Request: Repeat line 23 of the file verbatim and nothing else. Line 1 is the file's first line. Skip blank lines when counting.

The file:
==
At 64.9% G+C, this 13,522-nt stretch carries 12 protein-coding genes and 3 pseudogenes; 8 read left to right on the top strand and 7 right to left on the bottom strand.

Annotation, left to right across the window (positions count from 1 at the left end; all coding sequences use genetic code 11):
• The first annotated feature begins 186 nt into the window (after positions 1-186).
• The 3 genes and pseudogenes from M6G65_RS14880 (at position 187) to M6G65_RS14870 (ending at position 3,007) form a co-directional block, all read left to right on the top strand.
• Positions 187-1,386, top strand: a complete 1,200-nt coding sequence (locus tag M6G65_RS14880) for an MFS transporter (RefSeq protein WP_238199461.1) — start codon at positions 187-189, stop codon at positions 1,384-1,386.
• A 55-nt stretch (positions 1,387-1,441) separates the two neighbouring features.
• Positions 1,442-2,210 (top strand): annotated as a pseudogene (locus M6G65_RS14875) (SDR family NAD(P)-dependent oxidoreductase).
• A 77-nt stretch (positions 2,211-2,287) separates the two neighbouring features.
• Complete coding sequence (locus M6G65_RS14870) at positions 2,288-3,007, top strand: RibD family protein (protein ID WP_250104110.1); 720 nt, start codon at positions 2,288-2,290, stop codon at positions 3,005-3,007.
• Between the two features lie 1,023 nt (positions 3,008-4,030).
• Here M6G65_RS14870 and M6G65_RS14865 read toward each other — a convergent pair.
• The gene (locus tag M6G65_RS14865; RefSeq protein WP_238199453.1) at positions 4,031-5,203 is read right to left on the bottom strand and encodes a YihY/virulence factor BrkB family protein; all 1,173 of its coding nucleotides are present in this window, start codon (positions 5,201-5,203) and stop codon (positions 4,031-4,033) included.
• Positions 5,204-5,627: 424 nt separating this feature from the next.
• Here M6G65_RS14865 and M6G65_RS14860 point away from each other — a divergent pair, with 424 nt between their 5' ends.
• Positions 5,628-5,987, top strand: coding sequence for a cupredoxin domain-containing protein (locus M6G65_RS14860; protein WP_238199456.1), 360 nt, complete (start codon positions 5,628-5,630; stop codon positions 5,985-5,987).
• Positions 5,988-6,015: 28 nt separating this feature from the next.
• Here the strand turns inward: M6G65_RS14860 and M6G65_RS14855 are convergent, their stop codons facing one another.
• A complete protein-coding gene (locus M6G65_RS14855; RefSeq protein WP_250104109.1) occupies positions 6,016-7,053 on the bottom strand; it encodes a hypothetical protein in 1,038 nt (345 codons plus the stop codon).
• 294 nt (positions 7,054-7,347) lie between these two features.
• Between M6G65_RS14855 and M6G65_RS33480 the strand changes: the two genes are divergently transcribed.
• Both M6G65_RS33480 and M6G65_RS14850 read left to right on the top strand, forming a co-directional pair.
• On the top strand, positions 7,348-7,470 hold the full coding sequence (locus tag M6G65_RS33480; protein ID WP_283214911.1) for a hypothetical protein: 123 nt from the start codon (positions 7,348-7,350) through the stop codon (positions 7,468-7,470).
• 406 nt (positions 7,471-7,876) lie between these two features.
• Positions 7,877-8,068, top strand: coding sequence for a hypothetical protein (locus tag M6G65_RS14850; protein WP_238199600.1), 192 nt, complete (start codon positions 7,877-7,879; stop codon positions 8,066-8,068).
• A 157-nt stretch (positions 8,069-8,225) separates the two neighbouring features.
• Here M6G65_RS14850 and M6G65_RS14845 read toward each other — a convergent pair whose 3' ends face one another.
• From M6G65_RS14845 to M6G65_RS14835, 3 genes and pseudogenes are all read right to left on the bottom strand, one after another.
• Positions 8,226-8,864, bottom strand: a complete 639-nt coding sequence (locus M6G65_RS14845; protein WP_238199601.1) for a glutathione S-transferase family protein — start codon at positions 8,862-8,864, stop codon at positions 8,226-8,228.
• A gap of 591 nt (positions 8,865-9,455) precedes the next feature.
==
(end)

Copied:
• 406 nt (positions 7,471-7,876) lie between these two features.